09 March 2019

Maximally Cross Platform with React?

Once upon a time, going cross platform meant making an application that ran on both Macs and Windows, and maybe Linux/Unix if you're into that crowd.

Now everything is fragmented and compartmentalized.  Consider what "platforms" there are now for making apps:

  1. desktop web browsers --- i.e. Chrome, Firefox, Safari, vs Edge --- further divided by Macs, Windows, and Linux (at least for browsers that are cross platform, ha!)
     
  2. mobile web browsers --- i.e. iOS vs Android --- further divided by phone vs tablet display sizes
     
  3. Electron desktop apps --- i.e. Macs, Windows, vs Linux (built with web browser technology)
     
  4. native desktop apps --- i.e. Macs, Windows, vs Linux
     
  5. native mobile apps --- i.e. iOS vs Android --- further divided by phone vs tablet display sizes
Some of the above differences are a matter of building user interfaces sized for use on that display size, while other differences are a matter of framework (e.g. Cocoa vs Android SDK).

But at worse, that's still 26 different platforms to build for!  There are technologies that help bridge the divide, and one family of such tech is called React.

Here's a survey of some React based technologies and which platforms they work well for.




React or ReactJS is the starting point, and everything else listed on this page is built on it.  It's a JavaScript library for building user interfaces for web browsers.  That'll let you build apps for desktop web browsers, mobile web browsers, and also let you build Electron desktop apps.

React Native lets you build native mobile apps using JavaScript and React.

React is not a "write once, run anywhere" solution though: it's "learn once, write anywhere".  Your React Native apps cannot simply be recompiled for the web; and your React apps cannot simply be recompiled into native mobile apps.  Although, that'd be nice?

The above two are strong production ready projects driven by Facebook.

React Native for Web allows you to write React Native components and APIs to run on web browsers.  It's not write once, run anywhere, but this will get you closer to writing once to run on desktop and mobile web browsers, as Electron desktop apps, and compiled to native mobile apps.  The only thing missing is compiling into native desktop apps.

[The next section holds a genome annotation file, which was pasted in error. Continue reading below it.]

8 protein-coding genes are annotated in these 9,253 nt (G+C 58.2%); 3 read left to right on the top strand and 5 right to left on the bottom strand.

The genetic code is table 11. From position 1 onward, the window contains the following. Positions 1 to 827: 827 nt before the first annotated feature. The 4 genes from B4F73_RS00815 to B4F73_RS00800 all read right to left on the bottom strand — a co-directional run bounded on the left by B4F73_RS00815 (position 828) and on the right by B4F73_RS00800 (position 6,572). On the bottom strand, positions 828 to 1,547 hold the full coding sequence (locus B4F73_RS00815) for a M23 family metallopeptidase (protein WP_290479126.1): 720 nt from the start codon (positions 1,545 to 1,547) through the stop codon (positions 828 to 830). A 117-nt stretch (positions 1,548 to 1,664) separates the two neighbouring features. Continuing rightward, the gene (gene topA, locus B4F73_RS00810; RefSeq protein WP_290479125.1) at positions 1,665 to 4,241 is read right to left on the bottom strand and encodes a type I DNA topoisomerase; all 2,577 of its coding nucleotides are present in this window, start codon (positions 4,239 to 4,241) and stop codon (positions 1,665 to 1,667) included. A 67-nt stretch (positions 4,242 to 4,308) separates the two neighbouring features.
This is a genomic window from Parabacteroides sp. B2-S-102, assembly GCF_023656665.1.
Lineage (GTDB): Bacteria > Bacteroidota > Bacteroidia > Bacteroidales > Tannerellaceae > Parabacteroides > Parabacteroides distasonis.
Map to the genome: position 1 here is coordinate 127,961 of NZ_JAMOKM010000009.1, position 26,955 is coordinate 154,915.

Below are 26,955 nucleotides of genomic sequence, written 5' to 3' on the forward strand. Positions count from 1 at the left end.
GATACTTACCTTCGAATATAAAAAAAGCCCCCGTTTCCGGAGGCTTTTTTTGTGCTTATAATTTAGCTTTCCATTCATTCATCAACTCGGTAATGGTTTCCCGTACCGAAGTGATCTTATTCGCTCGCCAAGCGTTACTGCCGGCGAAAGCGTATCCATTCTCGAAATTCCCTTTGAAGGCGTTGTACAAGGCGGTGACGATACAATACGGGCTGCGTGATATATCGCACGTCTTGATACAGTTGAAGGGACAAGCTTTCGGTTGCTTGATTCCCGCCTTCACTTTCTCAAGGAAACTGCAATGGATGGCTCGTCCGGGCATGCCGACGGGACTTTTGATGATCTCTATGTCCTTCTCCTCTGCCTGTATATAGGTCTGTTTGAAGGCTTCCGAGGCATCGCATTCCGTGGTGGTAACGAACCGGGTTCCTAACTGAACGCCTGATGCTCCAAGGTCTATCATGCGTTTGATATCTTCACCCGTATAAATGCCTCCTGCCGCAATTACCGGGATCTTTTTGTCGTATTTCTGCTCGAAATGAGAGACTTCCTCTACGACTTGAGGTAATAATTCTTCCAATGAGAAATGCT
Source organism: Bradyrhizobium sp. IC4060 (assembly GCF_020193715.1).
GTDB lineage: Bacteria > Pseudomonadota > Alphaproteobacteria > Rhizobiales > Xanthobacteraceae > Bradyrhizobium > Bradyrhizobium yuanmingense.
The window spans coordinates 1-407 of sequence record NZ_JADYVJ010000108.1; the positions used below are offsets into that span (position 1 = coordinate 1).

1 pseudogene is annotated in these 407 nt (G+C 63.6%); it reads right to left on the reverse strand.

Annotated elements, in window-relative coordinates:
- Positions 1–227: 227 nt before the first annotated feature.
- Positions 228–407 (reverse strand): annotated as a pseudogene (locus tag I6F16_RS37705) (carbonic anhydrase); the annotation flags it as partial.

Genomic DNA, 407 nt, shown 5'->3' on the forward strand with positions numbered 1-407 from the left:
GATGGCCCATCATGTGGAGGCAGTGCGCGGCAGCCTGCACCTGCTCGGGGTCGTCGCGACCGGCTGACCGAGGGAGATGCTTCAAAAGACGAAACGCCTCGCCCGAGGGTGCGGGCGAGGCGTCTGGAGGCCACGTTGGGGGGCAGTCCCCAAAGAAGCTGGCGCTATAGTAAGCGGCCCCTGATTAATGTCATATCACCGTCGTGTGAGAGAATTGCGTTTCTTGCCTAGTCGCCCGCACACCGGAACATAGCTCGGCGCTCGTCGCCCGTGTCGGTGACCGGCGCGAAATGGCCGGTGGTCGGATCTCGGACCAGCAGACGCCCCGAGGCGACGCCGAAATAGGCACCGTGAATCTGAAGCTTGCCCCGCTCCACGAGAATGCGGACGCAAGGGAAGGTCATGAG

Well, not the only thing missing, as it's documentation shows a Compatibility with React Native chart showing some things are missing.  This project looks pretty active (12000+ stars) and I heard (here) it was started by Twitter, and it's used in production by Twitter and Uber, amongst others, apparently.

Microsoft/react-native-windows lets you write React Native and compile into native desktop apps with UWP and WPF, which includes all modern Windows environments (Windows 10, Xbox One, Windows Mixed Reality).  It's a Microsoft project, and they're known for being developer friendly.  Looks solid.

ptmt/react-native-macos lets you write native desktop apps for Mac OS X Cocoa.  It's an experimental fork of React Native for iOS.  So on the one hand, it's experimental, and on the other, it's based on React Native for iOS so should be okay.  Pretty active project (10000+ stars).  I don't see any corporate backing, for better or worse.

status-im/react-native-desktop lets you write React Native and compile into native desktop apps driven by Qt.  If you must get a native app on Linux, this might be something.  Project isn't very active in comparison to the above (600+ stars), but it was forked from Canonical (what happened to Canonical's though?) for better or worse.  Anyone know if the licensing issues with Qt is an issue here?

Too bad there's no React Native for GTK though.

Microsoft ReactXP finally lets you "share most of your code between the web, iOS, Android, and Windows".  It supports React Native, letting you deploy native mobile apps for iOS and Android.  It supports React, making apps for desktop and mobile web browsers, and also Electron desktop apps.

So far it's support is like that of React Native for Web above.  But ReactXP does one better by providing React Native support for Windows 10 / UWP, which includes all modern Windows environments (Windows 10, Xbox One, Windows Mixed Reality).  It's a Microsoft project, and they're known for being developer friendly.  Looks solid.

The only thing missing is compiling into native desktop apps for Macs and Linux.  Lack of Linux support is a known issue, and will probably never occur until a React Native for GTK appears somewhere (so probably not ever likely), but at least you can build native desktop apps for Linux via Electron.

Lack of Mac OS support is also a known issue.  Oddly, apparently ReactXP does have Mac OS X support experimentally, as reportedly the core is there and is apparently close to being production ready.  In fact that issue was closed in 2018 February because they said "MacOS support is now (mostly) implemented".  If that's true, that would be amazing.

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